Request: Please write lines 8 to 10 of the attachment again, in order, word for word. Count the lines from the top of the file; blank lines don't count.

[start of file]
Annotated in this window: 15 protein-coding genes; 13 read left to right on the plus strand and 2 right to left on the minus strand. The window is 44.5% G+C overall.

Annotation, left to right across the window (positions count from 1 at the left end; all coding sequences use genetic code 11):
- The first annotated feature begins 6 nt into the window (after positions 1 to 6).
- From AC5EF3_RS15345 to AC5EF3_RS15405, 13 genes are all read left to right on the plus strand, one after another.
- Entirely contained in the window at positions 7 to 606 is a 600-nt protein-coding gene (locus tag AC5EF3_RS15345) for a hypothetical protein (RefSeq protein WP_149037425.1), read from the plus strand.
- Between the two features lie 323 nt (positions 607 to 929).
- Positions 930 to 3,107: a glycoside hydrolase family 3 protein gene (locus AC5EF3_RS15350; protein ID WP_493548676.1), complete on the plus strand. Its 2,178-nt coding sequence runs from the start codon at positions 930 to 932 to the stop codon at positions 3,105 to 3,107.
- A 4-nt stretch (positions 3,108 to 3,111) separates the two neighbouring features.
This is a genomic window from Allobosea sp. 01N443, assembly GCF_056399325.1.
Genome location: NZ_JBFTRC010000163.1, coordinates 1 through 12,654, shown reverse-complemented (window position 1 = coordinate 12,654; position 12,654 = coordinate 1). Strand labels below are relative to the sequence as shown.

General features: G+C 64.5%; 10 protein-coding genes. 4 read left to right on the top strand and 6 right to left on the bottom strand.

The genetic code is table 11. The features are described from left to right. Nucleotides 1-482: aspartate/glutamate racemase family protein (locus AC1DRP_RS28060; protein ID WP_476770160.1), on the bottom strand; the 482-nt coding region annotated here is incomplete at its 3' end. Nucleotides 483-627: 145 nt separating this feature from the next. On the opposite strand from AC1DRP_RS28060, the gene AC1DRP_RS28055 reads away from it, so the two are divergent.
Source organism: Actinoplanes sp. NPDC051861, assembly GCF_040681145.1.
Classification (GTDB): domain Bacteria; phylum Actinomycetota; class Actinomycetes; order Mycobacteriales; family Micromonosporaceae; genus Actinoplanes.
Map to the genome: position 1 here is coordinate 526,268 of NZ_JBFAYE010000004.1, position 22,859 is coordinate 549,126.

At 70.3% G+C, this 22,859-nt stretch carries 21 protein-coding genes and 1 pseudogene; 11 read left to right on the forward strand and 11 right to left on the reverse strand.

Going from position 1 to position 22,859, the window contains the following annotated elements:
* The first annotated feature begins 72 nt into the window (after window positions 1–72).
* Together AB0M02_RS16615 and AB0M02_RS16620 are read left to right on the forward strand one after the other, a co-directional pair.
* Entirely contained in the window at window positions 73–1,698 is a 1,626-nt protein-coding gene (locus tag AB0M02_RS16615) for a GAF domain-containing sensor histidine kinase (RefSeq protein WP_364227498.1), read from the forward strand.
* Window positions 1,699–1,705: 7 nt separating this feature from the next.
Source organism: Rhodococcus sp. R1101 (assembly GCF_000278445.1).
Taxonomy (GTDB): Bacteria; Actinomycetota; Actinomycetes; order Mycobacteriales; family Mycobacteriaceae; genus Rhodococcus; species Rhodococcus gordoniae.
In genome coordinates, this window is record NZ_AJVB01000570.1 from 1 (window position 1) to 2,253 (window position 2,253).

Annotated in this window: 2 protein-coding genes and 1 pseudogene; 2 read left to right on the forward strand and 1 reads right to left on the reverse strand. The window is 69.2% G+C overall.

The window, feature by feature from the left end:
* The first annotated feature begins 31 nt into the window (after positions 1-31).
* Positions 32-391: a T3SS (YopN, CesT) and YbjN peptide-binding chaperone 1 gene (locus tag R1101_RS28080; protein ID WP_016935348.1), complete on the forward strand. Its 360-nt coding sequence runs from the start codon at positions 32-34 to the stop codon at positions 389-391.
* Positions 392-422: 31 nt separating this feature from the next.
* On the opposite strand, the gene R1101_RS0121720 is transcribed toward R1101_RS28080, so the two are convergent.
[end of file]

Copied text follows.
- A 4-nt stretch (positions 3,108 to 3,111) separates the two neighbouring features.
This is a genomic window from Allobosea sp. 01N443, assembly GCF_056399325.1.
Genome location: NZ_JBFTRC010000163.1, coordinates 1 through 12,654, shown reverse-complemented (window position 1 = coordinate 12,654; position 12,654 = coordinate 1). Strand labels below are relative to the sequence as shown.